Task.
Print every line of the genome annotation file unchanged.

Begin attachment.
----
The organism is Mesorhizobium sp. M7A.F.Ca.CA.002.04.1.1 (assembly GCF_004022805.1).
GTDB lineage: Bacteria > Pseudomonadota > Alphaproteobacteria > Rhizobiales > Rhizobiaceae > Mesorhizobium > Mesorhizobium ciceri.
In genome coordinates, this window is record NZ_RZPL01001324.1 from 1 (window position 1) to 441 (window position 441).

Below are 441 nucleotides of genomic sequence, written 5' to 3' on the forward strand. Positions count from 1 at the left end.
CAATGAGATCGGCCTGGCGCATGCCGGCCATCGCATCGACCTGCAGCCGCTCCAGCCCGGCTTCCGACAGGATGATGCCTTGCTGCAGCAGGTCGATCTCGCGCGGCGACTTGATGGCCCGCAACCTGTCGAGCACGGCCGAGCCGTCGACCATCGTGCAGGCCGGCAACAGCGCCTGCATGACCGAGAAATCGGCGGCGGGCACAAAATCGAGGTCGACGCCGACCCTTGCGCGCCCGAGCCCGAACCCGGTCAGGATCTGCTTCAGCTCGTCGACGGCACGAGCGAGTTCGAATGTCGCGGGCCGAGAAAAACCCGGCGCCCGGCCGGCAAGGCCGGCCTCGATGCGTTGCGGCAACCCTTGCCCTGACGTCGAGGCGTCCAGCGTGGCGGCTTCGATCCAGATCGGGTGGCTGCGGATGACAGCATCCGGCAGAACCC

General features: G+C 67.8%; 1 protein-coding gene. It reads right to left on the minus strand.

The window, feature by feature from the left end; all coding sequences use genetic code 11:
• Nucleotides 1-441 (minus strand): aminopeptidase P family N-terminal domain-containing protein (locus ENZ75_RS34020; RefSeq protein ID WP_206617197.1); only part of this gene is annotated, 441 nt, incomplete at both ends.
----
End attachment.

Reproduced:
The organism is Mesorhizobium sp. M7A.F.Ca.CA.002.04.1.1 (assembly GCF_004022805.1).
GTDB lineage: Bacteria > Pseudomonadota > Alphaproteobacteria > Rhizobiales > Rhizobiaceae > Mesorhizobium > Mesorhizobium ciceri.
In genome coordinates, this window is record NZ_RZPL01001324.1 from 1 (window position 1) to 441 (window position 441).

Below are 441 nucleotides of genomic sequence, written 5' to 3' on the forward strand. Positions count from 1 at the left end.
CAATGAGATCGGCCTGGCGCATGCCGGCCATCGCATCGACCTGCAGCCGCTCCAGCCCGGCTTCCGACAGGATGATGCCTTGCTGCAGCAGGTCGATCTCGCGCGGCGACTTGATGGCCCGCAACCTGTCGAGCACGGCCGAGCCGTCGACCATCGTGCAGGCCGGCAACAGCGCCTGCATGACCGAGAAATCGGCGGCGGGCACAAAATCGAGGTCGACGCCGACCCTTGCGCGCCCGAGCCCGAACCCGGTCAGGATCTGCTTCAGCTCGTCGACGGCACGAGCGAGTTCGAATGTCGCGGGCCGAGAAAAACCCGGCGCCCGGCCGGCAAGGCCGGCCTCGATGCGTTGCGGCAACCCTTGCCCTGACGTCGAGGCGTCCAGCGTGGCGGCTTCGATCCAGATCGGGTGGCTGCGGATGACAGCATCCGGCAGAACCC

General features: G+C 67.8%; 1 protein-coding gene. It reads right to left on the minus strand.

The window, feature by feature from the left end; all coding sequences use genetic code 11:
• Nucleotides 1-441 (minus strand): aminopeptidase P family N-terminal domain-containing protein (locus ENZ75_RS34020; RefSeq protein ID WP_206617197.1); only part of this gene is annotated, 441 nt, incomplete at both ends.